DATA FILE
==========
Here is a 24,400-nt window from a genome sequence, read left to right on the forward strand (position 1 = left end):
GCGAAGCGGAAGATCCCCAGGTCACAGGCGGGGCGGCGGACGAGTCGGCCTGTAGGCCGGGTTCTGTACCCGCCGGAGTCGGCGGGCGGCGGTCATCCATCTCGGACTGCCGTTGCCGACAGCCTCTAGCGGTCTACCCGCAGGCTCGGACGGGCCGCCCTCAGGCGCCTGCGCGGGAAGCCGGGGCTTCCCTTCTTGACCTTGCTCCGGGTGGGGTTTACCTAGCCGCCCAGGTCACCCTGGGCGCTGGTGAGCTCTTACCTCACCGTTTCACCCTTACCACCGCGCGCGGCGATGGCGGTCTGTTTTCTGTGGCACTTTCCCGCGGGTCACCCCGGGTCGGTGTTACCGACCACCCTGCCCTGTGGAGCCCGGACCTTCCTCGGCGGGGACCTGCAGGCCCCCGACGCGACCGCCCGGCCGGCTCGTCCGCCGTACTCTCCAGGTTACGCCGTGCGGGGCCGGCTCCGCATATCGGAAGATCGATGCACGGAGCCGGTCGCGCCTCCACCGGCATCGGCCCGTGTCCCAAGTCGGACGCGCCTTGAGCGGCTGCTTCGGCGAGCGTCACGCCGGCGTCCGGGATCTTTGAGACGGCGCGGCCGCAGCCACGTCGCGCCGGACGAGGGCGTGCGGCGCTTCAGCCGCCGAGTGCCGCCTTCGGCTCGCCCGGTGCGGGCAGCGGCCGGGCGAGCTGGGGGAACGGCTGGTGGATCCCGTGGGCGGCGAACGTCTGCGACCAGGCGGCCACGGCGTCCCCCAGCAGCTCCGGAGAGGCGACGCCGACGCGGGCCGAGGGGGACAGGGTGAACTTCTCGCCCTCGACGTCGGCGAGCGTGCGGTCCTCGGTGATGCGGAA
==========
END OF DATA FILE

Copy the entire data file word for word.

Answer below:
Here is a 24,400-nt window from a genome sequence, read left to right on the forward strand (position 1 = left end):
GCGAAGCGGAAGATCCCCAGGTCACAGGCGGGGCGGCGGACGAGTCGGCCTGTAGGCCGGGTTCTGTACCCGCCGGAGTCGGCGGGCGGCGGTCATCCATCTCGGACTGCCGTTGCCGACAGCCTCTAGCGGTCTACCCGCAGGCTCGGACGGGCCGCCCTCAGGCGCCTGCGCGGGAAGCCGGGGCTTCCCTTCTTGACCTTGCTCCGGGTGGGGTTTACCTAGCCGCCCAGGTCACCCTGGGCGCTGGTGAGCTCTTACCTCACCGTTTCACCCTTACCACCGCGCGCGGCGATGGCGGTCTGTTTTCTGTGGCACTTTCCCGCGGGTCACCCCGGGTCGGTGTTACCGACCACCCTGCCCTGTGGAGCCCGGACCTTCCTCGGCGGGGACCTGCAGGCCCCCGACGCGACCGCCCGGCCGGCTCGTCCGCCGTACTCTCCAGGTTACGCCGTGCGGGGCCGGCTCCGCATATCGGAAGATCGATGCACGGAGCCGGTCGCGCCTCCACCGGCATCGGCCCGTGTCCCAAGTCGGACGCGCCTTGAGCGGCTGCTTCGGCGAGCGTCACGCCGGCGTCCGGGATCTTTGAGACGGCGCGGCCGCAGCCACGTCGCGCCGGACGAGGGCGTGCGGCGCTTCAGCCGCCGAGTGCCGCCTTCGGCTCGCCCGGTGCGGGCAGCGGCCGGGCGAGCTGGGGGAACGGCTGGTGGATCCCGTGGGCGGCGAACGTCTGCGACCAGGCGGCCACGGCGTCCCCCAGCAGCTCCGGAGAGGCGACGCCGACGCGGGCCGAGGGGGACAGGGTGAACTTCTCGCCCTCGACGTCGGCGAGCGTGCGGTCCTCGGTGATGCGGAA